Air conditioning: Cold comfort
Air conditioning has become essential in some societies and a status symbol in others. It has made it possible for us to live almost anywhere in the world, but its effects on the environment are chilling, says Rob Sharp
Tuesday 03 August 2010
In 1992, Cambridge University anthropologist Gwyn Prins wrote the paper "On Condis and Coolth" in the academic journal Energy and Buildings, slamming air conditioning addicts. He labelled them "condis", and their preferred refrigerated climate, "coolth", arguing AC was the ultimate example of needless luxury in an already gluttonous society. In an elegant, influential tirade, Prins warned of worsening "global warming", a term so rarely used at the time that it still warranted inverted commas.
His target, the US population, ignored his diatribe. Now, air conditioning guzzles 15 per cent of total American energy consumption, higher than any other country, using the same amount of fossil fuel as the whole of Africa employs for all its energy needs. Global air-conditioning demands cannot be quantified, but this summer's high temperatures have prompted a surge in air con sales in China, for example. While British air conditioning is less of a societal "must-have", according to the Chartered Institution of Building Services Engineers (CIBSE), its use is set to swell here by 50 per cent over the next 20 years.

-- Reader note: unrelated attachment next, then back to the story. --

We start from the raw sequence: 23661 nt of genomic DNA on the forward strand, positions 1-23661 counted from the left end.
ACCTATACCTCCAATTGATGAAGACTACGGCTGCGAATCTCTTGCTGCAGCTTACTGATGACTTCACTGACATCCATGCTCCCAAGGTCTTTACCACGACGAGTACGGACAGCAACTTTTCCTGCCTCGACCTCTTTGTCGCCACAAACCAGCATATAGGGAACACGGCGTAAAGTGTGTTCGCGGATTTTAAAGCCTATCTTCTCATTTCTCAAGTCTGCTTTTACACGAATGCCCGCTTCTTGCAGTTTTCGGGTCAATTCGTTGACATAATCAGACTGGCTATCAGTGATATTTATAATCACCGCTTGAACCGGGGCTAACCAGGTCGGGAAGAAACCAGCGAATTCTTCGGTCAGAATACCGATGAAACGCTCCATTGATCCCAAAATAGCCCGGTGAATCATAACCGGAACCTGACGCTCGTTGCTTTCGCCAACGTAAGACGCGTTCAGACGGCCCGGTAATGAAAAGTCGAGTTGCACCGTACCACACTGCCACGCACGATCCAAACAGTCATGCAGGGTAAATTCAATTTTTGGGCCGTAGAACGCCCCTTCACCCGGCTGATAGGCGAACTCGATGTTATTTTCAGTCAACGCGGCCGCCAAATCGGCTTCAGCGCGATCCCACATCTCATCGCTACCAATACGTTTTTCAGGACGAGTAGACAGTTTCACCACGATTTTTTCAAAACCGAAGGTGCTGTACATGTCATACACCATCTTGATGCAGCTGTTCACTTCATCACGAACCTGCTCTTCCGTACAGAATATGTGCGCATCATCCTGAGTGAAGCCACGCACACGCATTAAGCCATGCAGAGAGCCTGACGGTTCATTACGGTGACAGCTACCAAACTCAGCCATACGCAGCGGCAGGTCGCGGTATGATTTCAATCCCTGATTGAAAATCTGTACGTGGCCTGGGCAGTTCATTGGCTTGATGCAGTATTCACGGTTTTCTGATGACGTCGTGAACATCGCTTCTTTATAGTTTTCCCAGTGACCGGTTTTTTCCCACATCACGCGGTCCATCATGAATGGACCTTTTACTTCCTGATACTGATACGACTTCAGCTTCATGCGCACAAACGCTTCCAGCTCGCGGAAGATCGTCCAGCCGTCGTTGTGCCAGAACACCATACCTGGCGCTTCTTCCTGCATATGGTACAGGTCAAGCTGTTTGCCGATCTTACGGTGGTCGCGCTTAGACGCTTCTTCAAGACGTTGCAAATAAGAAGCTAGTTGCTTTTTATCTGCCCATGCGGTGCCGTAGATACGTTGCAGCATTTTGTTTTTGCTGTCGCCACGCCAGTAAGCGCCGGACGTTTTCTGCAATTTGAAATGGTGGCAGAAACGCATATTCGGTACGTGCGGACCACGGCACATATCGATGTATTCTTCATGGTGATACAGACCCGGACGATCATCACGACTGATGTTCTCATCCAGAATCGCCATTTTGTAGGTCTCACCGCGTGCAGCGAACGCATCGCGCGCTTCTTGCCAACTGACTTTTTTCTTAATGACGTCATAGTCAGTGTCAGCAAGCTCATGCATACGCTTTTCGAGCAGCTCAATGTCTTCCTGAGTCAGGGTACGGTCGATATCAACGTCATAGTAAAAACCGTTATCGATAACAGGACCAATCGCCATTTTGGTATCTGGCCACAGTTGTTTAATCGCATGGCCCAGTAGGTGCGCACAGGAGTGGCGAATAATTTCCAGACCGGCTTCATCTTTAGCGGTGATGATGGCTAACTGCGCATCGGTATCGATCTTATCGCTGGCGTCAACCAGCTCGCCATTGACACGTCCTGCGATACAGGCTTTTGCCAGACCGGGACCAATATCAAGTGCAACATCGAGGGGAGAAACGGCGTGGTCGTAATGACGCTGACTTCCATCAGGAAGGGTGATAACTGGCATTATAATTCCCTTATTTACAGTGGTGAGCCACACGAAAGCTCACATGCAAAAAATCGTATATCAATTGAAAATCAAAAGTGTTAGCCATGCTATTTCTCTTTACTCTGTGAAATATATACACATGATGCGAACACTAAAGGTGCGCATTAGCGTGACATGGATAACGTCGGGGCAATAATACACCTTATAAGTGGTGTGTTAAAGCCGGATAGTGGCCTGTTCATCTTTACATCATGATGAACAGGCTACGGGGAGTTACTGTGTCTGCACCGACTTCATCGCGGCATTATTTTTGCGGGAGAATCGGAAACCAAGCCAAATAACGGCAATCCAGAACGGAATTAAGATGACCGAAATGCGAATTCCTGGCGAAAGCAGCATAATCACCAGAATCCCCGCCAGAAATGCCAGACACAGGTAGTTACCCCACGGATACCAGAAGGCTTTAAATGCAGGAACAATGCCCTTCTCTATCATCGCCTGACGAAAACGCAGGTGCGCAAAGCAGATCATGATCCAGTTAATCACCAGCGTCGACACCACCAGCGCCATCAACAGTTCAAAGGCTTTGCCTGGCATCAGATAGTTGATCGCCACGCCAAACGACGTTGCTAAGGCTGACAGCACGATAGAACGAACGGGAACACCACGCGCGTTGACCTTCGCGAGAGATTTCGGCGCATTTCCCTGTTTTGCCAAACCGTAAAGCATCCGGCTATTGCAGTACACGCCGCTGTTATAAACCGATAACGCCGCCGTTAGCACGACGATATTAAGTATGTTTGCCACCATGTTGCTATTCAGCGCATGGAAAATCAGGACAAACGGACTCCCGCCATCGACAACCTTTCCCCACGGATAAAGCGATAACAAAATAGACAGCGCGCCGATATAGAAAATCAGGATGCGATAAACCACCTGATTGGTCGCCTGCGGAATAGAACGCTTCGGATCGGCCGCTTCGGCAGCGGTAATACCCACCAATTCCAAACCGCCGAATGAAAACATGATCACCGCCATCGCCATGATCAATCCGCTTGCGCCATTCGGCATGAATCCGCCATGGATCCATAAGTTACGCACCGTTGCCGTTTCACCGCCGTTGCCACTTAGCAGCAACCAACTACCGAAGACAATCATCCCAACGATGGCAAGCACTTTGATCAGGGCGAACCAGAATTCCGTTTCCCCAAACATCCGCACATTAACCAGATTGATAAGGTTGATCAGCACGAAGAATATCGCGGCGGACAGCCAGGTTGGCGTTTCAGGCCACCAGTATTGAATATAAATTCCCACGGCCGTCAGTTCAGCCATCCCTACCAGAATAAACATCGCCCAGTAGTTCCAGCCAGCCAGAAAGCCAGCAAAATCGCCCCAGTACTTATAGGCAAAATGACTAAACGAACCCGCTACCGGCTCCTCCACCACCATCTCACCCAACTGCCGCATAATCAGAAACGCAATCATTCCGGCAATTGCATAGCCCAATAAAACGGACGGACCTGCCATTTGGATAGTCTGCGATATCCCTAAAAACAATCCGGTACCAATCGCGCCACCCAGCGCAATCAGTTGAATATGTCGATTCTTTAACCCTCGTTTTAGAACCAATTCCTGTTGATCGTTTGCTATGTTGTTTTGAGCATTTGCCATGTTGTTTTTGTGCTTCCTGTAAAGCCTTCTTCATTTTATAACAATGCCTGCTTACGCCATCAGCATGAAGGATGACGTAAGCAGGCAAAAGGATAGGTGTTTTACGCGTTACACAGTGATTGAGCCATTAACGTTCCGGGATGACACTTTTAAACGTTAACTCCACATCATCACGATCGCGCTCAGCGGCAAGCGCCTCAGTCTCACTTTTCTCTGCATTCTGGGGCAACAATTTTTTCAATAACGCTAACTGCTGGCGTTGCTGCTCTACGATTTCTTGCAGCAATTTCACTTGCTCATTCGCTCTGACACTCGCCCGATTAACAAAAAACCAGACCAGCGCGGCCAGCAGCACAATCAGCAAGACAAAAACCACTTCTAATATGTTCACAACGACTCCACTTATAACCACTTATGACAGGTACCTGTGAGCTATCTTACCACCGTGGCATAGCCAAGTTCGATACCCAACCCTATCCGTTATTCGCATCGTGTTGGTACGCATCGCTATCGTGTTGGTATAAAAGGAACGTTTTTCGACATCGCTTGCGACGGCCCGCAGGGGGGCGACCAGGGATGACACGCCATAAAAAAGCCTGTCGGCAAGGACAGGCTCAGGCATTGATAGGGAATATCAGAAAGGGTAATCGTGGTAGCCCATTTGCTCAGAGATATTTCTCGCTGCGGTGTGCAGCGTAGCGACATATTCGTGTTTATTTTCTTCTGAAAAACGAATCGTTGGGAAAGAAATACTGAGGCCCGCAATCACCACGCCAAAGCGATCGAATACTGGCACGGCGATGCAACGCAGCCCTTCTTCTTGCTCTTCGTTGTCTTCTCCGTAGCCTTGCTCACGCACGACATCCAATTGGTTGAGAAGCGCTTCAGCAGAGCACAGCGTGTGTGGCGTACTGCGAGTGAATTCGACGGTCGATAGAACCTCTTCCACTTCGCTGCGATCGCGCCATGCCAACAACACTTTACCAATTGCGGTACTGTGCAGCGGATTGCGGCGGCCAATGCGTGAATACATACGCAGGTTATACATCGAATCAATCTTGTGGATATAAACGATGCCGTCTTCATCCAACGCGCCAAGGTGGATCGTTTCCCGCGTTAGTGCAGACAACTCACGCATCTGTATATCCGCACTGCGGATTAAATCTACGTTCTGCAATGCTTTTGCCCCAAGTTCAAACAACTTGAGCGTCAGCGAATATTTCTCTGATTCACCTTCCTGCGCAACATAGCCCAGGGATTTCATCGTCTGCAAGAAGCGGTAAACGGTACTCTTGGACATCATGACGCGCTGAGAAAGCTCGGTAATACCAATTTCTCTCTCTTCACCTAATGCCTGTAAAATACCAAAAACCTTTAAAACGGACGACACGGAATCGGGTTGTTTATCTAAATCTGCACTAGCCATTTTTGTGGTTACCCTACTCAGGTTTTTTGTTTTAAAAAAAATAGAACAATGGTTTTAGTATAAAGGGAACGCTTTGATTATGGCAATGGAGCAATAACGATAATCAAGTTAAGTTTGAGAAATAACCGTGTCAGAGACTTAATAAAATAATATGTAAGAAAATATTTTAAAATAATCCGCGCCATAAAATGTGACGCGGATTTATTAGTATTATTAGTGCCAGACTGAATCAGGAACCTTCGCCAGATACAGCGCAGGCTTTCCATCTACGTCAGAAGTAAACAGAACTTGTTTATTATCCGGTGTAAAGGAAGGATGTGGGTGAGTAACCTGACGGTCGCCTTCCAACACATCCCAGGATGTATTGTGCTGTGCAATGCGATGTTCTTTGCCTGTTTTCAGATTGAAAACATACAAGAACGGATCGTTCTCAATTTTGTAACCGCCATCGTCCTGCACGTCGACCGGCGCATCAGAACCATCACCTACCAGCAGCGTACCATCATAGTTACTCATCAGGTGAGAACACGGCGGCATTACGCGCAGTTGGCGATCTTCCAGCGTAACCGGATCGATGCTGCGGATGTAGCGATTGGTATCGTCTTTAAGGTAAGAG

"Air conditioning's environmental damage is not limited to emissions of greenhouse gases and ozone-depleting chemicals," says writer Stan Cox, whose book Losing Our Cool: Uncomfortable Truths About Our Air-Conditioned World is generating a buzz in America. "Lavish deployment of indoor climate control may indeed make it possible for us to live anywhere on the planet, but is that wise?" Indeed, from the sun-scorched deserts of Dubai to the sands of Arizona (the "air conditioning capital of the world"), inappropriately designed and located construction requires yet more refrigeration. Artificial cooling links arms with global warming – the higher the temperatures, the more cooling we need – in a chilling positive-feedback hoedown.
Air conditioning might not seem like the most scintillating of subjects. "I considered it a challenge," continues Cox. "It's a subject which people haven't thought about for a long time. When you look at the technologies that have changed our world over 50 years, like cars, and computers, and TV, we have debated their costs and benefits. But air conditioning has been humming in the background the whole time."